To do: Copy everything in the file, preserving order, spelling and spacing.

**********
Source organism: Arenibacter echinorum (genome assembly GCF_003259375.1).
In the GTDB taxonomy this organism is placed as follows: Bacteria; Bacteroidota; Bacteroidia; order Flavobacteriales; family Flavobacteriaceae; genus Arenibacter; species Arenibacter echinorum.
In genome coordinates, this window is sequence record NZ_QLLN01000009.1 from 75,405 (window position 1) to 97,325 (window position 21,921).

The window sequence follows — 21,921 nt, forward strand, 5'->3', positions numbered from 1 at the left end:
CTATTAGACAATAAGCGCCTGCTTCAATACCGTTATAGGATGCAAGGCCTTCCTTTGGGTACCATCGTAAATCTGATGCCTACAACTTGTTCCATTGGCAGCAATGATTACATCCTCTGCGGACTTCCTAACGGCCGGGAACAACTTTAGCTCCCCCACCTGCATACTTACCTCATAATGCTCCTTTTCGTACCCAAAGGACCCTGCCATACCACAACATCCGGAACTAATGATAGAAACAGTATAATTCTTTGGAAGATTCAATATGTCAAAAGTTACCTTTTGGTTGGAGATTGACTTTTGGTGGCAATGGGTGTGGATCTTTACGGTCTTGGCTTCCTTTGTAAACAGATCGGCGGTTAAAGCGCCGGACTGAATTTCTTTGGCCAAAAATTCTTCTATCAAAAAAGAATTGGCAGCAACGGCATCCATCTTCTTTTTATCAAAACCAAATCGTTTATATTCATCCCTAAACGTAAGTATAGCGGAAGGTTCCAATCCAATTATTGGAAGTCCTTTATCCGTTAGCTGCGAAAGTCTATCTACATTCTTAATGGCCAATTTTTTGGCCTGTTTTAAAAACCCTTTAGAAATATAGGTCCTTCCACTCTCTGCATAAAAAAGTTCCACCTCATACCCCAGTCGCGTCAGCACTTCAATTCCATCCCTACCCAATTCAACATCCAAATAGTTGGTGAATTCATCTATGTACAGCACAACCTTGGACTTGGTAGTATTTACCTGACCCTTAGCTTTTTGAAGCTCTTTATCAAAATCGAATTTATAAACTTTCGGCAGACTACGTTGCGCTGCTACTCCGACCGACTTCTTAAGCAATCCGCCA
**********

Source organism: Arenibacter echinorum (genome assembly GCF_003259375.1).
In the GTDB taxonomy this organism is placed as follows: Bacteria; Bacteroidota; Bacteroidia; order Flavobacteriales; family Flavobacteriaceae; genus Arenibacter; species Arenibacter echinorum.
In genome coordinates, this window is sequence record NZ_QLLN01000009.1 from 75,405 (window position 1) to 97,325 (window position 21,921).

The window sequence follows — 21,921 nt, forward strand, 5'->3', positions numbered from 1 at the left end:
CTATTAGACAATAAGCGCCTGCTTCAATACCGTTATAGGATGCAAGGCCTTCCTTTGGGTACCATCGTAAATCTGATGCCTACAACTTGTTCCATTGGCAGCAATGATTACATCCTCTGCGGACTTCCTAACGGCCGGGAACAACTTTAGCTCCCCCACCTGCATACTTACCTCATAATGCTCCTTTTCGTACCCAAAGGACCCTGCCATACCACAACATCCGGAACTAATGATAGAAACAGTATAATTCTTTGGAAGATTCAATATGTCAAAAGTTACCTTTTGGTTGGAGATTGACTTTTGGTGGCAATGGGTGTGGATCTTTACGGTCTTGGCTTCCTTTGTAAACAGATCGGCGGTTAAAGCGCCGGACTGAATTTCTTTGGCCAAAAATTCTTCTATCAAAAAAGAATTGGCAGCAACGGCATCCATCTTCTTTTTATCAAAACCAAATCGTTTATATTCATCCCTAAACGTAAGTATAGCGGAAGGTTCCAATCCAATTATTGGAAGTCCTTTATCCGTTAGCTGCGAAAGTCTATCTACATTCTTAATGGCCAATTTTTTGGCCTGTTTTAAAAACCCTTTAGAAATATAGGTCCTTCCACTCTCTGCATAAAAAAGTTCCACCTCATACCCCAGTCGCGTCAGCACTTCAATTCCATCCCTACCCAATTCAACATCCAAATAGTTGGTGAATTCATCTATGTACAGCACAACCTTGGACTTGGTAGTATTTACCTGACCCTTAGCTTTTTGAAGCTCTTTATCAAAATCGAATTTATAAACTTTCGGCAGACTACGTTGCGCTGCTACTCCGACCGACTTCTTAAGCAATCCGCCA